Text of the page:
Drug Epidemic in North Korea


Andrew Obergh

Just when you thought nothing worse could happen to North Korea, a drug epidemic has broken out. It is reported that about two-thirds of North Koreans have used methamphetamine, and 40%-50% are seriously addicted to it. Methamphetamine is more commonly known as crystal meth, or simply “ice”. Here in America, hard drugs are viewed as something bad and illegal, something off a TV show, but in North Korea, crystal meth is a common sight.

In the late 90’s North Korea was known for their widespread illegal export of heroin. Methamphetamine only became popular after many of the poppy fields, the plant used to make heroin,had dried up. North Korea’s mountainous landscape is perfect for illegally cooking crystal meth, because it is much less likely you will get noticed by the authorities in such a rural setting. The materials needed to produce methamphetamine are also relatively easy to come by. The production of methamphetamine is an appealing occupation for the uneducated and unemployed, as well as out of work scientists and technicians, because they are now able to support their families. A kilo of crystal meth costs about ten times a kilo of rice in North Korea; around $15, which is a large sum of money for someone living in poverty.

Professor Kim Seok Hyang, the co-author of a report in The North Korean Review stated that “that the drug was often used as a palliative in place of hard-to-obtain prescription medicine.” The problem with using methamphetamines in place of prescription medicine is that once you get hooked on it, it is near impossible to get off of it without professional help. North Korean cancer patients are known to use crystal meth as their only remedy to fight their sickness. A neglected population is going to see little to no help from the Communist government, run by a man of questionable sanity named Kim Jong-un. Some parents have even been reported in giving the drug to their children, to help with focus, unbeknownst of the consequences.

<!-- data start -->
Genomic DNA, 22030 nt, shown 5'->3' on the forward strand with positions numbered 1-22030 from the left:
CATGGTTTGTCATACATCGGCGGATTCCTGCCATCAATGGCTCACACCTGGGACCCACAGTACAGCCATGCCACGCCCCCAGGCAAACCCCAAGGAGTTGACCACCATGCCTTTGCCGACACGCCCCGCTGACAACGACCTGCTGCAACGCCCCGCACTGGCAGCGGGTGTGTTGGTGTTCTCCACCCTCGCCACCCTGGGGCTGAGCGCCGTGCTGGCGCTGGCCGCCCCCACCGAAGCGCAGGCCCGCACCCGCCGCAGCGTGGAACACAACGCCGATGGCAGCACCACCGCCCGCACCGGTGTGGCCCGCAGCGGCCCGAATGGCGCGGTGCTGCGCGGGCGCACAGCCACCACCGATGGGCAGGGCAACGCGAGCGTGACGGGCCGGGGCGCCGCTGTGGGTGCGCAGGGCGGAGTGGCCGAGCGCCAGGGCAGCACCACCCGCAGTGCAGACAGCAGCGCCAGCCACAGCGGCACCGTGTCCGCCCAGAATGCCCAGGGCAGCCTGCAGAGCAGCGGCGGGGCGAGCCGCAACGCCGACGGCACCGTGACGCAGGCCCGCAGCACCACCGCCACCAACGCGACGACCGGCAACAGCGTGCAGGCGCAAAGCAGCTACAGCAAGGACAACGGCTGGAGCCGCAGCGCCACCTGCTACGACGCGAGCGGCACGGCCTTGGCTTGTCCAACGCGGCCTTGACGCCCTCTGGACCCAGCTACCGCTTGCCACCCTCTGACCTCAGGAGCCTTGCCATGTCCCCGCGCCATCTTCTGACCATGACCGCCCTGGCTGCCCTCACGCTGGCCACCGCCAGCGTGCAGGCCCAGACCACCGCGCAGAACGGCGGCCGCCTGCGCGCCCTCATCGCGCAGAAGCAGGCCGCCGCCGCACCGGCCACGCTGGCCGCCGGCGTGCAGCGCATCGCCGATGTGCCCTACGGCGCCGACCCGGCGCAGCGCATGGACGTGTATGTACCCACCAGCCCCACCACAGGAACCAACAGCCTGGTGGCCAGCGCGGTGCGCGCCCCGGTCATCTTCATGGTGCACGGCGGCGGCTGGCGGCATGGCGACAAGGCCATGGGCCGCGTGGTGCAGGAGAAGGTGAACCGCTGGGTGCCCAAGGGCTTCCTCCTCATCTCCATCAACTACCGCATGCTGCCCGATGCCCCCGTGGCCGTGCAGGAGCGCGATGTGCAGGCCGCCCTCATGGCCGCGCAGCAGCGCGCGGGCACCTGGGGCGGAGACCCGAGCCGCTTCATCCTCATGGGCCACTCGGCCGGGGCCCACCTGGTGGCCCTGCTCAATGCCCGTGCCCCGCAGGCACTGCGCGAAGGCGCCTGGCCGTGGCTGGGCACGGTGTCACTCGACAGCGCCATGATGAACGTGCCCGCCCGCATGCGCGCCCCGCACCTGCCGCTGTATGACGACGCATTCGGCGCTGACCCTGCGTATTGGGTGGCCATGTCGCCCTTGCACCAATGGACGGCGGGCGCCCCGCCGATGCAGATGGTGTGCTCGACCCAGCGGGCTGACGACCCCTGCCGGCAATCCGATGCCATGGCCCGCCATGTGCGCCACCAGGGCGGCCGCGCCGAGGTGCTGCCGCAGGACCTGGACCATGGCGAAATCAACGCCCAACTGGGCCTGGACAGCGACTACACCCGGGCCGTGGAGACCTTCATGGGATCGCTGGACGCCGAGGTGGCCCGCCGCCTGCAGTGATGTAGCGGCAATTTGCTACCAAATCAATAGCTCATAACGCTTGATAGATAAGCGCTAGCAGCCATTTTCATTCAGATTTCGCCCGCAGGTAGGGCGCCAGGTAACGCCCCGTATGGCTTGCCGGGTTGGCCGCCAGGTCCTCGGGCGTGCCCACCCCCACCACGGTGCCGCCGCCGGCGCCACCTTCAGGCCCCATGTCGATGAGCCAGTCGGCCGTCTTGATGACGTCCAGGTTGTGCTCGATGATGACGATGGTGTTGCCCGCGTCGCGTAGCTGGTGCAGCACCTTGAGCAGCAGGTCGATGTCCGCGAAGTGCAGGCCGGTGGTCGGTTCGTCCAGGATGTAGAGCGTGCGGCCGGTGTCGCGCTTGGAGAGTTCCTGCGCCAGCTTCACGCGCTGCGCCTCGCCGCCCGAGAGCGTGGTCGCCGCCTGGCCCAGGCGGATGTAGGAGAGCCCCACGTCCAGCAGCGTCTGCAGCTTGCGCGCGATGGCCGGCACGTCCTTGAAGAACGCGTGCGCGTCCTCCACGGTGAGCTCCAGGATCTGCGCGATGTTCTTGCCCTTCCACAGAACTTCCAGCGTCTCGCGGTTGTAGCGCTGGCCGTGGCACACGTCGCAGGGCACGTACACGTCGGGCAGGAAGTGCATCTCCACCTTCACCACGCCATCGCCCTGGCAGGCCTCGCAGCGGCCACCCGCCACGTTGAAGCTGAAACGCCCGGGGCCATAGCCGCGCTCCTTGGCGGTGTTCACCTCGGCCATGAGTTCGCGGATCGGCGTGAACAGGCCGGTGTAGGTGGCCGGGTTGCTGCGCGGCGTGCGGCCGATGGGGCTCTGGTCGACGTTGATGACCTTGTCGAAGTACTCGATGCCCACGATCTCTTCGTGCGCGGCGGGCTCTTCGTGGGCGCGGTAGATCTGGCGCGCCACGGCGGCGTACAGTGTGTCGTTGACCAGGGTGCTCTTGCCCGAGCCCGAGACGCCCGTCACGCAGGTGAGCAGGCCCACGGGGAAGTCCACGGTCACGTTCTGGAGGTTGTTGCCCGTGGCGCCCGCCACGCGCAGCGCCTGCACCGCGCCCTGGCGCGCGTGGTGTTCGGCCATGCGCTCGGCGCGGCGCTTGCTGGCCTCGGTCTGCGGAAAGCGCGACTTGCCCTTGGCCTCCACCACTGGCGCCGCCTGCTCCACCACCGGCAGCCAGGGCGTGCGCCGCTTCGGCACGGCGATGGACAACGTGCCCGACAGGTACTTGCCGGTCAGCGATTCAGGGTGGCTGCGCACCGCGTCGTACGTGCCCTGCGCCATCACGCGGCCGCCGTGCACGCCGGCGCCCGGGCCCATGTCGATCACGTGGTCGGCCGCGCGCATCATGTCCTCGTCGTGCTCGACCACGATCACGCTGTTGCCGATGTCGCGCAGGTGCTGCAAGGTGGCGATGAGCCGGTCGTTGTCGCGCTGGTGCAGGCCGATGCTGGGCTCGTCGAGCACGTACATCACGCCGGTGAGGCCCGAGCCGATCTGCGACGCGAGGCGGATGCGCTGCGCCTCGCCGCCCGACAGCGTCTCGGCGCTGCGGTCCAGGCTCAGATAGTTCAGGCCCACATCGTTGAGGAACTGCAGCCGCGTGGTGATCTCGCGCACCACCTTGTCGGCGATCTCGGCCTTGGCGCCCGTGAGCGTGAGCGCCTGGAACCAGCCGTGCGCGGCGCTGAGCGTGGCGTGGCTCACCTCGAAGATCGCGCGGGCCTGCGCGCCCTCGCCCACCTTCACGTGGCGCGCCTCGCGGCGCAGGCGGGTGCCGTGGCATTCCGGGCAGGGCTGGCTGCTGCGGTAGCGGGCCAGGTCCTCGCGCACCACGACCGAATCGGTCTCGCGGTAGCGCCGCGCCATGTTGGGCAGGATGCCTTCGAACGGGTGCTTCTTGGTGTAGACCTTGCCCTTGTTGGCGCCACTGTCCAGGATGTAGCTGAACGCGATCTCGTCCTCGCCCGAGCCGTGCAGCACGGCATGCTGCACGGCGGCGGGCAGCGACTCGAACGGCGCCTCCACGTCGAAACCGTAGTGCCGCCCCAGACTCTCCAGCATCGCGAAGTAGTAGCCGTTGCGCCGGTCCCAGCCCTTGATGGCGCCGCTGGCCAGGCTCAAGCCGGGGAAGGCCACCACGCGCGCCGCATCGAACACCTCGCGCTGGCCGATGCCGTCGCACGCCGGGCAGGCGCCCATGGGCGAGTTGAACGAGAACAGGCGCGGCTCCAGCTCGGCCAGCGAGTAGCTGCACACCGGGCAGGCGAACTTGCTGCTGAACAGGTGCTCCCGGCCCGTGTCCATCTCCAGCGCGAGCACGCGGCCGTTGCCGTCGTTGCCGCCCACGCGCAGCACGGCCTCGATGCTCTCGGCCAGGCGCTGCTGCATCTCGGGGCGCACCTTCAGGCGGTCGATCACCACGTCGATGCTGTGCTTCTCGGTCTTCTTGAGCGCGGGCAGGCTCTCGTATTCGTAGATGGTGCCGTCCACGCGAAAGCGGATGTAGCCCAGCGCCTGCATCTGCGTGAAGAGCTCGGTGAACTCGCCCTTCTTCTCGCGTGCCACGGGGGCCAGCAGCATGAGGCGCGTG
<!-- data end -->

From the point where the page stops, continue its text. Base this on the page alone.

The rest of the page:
Although journalists are banned from entering the country, several have been able to see the underbelly of North Korea, aside from the facade put on by the government, posing as tourists. Ian Birrell, a journalist from the U.K. describes the difference between China and North Korea on the border as “striking”. China is a developing nation with skyscrapers and industry, while North Korea is barren with scattered military watchtowers. People there are sheltered and constantly monitored by the military. Birrell reported that one North Korean “played the electric guitar, but had never heard of the Beatles, hip-hop, or even South Korean superstar Psy.”

It is said that people can order the hard drug at restaurants, just as you would order dinner at Chili’s. Another major problem with this epidemic, is that the already impoverished North Koreans now spend even more money on drugs, on top of being uneducated and neglected. Most are unaware of the side effects and only use the drug because it is a temporary pain reliever. If the government is reluctant to even feed it’s own people, then their drug addictions are likely to ignored. With all of these problems North Korea has, it should teach us that most of our problems are minor. Next time you crack the screen on your iPhone, or the cafeteria is out of curly fries, remember how hard other people in the world may have it.